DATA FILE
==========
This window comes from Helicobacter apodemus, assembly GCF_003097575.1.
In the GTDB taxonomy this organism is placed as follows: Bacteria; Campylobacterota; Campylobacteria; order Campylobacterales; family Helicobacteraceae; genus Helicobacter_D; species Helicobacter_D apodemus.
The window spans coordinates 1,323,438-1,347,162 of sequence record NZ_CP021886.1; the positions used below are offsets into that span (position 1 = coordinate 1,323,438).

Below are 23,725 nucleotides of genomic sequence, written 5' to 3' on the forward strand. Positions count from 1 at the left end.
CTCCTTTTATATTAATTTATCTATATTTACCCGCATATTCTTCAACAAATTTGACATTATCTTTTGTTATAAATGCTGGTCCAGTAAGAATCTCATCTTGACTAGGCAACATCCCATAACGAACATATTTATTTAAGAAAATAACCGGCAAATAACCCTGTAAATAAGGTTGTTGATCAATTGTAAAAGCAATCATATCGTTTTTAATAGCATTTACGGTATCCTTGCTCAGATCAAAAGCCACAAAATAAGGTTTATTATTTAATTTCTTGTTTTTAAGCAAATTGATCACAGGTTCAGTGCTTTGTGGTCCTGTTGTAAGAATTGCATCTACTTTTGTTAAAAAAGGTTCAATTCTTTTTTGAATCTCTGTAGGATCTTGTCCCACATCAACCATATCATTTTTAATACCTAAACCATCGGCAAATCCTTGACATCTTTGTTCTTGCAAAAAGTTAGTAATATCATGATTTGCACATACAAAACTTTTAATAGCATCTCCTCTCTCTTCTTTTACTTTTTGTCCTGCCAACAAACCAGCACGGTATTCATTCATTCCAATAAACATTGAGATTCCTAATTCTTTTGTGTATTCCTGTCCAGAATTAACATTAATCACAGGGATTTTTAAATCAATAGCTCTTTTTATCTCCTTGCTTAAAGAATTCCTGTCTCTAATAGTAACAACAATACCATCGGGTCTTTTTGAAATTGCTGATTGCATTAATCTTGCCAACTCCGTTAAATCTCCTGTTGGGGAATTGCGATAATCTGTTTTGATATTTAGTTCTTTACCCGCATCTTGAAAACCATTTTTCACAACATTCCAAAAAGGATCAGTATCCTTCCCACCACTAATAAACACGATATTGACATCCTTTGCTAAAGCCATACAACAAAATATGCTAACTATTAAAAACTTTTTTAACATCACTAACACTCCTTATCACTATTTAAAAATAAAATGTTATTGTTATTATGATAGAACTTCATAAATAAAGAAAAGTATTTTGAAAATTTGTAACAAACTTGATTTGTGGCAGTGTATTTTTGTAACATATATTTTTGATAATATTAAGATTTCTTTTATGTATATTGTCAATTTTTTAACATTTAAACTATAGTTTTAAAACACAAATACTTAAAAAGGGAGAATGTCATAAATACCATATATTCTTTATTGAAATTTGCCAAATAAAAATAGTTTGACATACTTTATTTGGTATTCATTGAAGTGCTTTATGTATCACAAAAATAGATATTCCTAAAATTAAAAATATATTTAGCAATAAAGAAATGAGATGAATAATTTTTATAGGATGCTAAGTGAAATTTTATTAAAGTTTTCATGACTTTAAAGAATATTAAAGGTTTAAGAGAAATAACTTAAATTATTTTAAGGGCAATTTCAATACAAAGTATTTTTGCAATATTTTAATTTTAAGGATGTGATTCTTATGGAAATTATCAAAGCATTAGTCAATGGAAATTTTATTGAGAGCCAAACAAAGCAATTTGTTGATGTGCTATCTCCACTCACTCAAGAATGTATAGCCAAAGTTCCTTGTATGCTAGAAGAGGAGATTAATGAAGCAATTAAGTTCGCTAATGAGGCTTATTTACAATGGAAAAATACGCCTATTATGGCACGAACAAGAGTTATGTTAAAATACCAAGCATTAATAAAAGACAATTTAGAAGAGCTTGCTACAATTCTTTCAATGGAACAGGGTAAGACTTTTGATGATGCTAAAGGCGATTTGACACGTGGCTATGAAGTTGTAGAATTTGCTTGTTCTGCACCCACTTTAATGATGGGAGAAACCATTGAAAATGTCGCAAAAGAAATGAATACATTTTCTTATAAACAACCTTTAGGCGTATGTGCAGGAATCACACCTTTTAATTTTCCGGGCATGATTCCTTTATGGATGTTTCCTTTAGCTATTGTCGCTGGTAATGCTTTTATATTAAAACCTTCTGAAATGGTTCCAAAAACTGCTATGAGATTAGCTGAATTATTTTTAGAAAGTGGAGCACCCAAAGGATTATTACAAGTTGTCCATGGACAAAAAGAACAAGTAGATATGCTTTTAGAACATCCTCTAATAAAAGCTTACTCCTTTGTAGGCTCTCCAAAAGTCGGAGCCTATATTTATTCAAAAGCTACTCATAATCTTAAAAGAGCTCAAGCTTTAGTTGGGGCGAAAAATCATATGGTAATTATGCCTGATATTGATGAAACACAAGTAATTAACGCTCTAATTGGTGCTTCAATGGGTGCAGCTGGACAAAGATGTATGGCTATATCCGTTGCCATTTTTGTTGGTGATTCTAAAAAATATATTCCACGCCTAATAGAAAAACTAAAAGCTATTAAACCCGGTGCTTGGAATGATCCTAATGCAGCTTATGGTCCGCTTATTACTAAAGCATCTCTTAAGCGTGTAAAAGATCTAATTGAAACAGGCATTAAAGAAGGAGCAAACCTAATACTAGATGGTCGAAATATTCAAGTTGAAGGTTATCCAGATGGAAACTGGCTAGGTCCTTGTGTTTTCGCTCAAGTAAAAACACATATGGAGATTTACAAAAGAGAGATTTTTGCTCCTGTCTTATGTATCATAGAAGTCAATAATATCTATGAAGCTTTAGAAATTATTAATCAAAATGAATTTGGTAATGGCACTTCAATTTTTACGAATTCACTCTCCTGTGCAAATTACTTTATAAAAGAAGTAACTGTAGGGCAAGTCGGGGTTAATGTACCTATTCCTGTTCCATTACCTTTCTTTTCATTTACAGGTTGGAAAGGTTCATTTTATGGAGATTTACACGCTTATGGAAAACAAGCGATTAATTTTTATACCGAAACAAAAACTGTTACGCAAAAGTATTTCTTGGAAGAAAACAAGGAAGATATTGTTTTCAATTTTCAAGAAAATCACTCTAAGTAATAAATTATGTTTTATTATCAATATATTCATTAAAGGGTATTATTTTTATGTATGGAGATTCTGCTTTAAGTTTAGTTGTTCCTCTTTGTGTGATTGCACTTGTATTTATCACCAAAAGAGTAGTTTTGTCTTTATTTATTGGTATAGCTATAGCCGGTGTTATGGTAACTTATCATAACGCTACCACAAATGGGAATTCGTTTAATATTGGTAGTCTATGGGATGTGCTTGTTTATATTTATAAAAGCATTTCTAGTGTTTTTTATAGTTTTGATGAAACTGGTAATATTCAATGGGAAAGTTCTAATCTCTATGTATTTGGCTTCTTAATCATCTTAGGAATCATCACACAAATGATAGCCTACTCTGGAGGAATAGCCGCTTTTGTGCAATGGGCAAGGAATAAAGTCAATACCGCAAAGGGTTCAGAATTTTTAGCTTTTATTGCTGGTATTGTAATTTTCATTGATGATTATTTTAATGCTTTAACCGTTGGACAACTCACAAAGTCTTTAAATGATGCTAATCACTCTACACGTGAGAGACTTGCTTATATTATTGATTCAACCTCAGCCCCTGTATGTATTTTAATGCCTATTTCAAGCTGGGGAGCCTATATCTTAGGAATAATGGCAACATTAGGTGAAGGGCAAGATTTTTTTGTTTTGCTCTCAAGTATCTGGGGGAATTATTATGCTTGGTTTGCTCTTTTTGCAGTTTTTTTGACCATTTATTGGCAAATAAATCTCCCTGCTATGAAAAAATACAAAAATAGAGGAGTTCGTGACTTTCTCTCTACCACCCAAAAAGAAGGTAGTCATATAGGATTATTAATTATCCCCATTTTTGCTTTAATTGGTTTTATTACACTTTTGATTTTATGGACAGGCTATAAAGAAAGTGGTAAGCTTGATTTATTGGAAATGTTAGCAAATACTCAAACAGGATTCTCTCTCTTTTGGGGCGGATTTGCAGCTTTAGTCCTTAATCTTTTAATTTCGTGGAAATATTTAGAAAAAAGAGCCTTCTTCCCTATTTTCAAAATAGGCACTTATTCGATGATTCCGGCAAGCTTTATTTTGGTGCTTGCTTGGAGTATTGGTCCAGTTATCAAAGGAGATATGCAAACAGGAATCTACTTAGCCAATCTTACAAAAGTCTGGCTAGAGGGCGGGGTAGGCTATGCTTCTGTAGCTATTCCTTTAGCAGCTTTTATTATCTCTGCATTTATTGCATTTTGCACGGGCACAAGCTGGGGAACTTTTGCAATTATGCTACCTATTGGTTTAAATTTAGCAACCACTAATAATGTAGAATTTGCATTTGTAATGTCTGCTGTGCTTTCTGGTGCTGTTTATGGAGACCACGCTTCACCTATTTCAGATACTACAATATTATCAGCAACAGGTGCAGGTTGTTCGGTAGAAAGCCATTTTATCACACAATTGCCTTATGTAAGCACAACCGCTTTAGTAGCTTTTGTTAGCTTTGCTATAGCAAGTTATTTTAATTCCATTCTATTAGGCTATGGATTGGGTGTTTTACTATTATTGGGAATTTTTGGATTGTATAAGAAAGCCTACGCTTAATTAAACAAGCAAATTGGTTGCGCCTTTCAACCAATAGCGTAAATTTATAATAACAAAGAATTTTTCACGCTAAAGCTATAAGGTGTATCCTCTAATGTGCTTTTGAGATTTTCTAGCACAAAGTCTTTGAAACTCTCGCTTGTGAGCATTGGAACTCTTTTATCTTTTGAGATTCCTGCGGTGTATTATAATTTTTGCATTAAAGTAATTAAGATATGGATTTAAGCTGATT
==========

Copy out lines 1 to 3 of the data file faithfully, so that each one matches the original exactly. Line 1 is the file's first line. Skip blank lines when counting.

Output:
This window comes from Helicobacter apodemus, assembly GCF_003097575.1.
In the GTDB taxonomy this organism is placed as follows: Bacteria; Campylobacterota; Campylobacteria; order Campylobacterales; family Helicobacteraceae; genus Helicobacter_D; species Helicobacter_D apodemus.
The window spans coordinates 1,323,438-1,347,162 of sequence record NZ_CP021886.1; the positions used below are offsets into that span (position 1 = coordinate 1,323,438).